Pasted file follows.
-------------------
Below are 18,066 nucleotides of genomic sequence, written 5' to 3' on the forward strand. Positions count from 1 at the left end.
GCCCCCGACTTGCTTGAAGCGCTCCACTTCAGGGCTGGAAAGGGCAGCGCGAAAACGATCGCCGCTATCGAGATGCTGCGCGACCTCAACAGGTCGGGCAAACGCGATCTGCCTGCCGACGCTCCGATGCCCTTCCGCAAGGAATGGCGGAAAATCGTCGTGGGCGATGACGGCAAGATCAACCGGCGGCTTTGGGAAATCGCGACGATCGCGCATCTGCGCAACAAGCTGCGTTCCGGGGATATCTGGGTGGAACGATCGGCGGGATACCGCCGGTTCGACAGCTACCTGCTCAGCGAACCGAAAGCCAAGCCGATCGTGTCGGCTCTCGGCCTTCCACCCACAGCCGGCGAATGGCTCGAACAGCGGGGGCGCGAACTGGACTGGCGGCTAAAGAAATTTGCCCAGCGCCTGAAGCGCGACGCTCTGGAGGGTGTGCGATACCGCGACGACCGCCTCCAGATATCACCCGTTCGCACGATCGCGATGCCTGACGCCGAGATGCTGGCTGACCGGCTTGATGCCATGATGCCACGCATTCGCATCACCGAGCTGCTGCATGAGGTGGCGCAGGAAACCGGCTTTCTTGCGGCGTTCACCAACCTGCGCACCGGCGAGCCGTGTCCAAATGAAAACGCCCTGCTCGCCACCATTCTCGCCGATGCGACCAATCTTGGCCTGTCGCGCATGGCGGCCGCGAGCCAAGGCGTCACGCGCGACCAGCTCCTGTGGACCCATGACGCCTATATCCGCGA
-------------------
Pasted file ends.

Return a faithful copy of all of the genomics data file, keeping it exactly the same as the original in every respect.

Below are 18,066 nucleotides of genomic sequence, written 5' to 3' on the forward strand. Positions count from 1 at the left end.
GCCCCCGACTTGCTTGAAGCGCTCCACTTCAGGGCTGGAAAGGGCAGCGCGAAAACGATCGCCGCTATCGAGATGCTGCGCGACCTCAACAGGTCGGGCAAACGCGATCTGCCTGCCGACGCTCCGATGCCCTTCCGCAAGGAATGGCGGAAAATCGTCGTGGGCGATGACGGCAAGATCAACCGGCGGCTTTGGGAAATCGCGACGATCGCGCATCTGCGCAACAAGCTGCGTTCCGGGGATATCTGGGTGGAACGATCGGCGGGATACCGCCGGTTCGACAGCTACCTGCTCAGCGAACCGAAAGCCAAGCCGATCGTGTCGGCTCTCGGCCTTCCACCCACAGCCGGCGAATGGCTCGAACAGCGGGGGCGCGAACTGGACTGGCGGCTAAAGAAATTTGCCCAGCGCCTGAAGCGCGACGCTCTGGAGGGTGTGCGATACCGCGACGACCGCCTCCAGATATCACCCGTTCGCACGATCGCGATGCCTGACGCCGAGATGCTGGCTGACCGGCTTGATGCCATGATGCCACGCATTCGCATCACCGAGCTGCTGCATGAGGTGGCGCAGGAAACCGGCTTTCTTGCGGCGTTCACCAACCTGCGCACCGGCGAGCCGTGTCCAAATGAAAACGCCCTGCTCGCCACCATTCTCGCCGATGCGACCAATCTTGGCCTGTCGCGCATGGCGGCCGCGAGCCAAGGCGTCACGCGCGACCAGCTCCTGTGGACCCATGACGCCTATATCCGCGA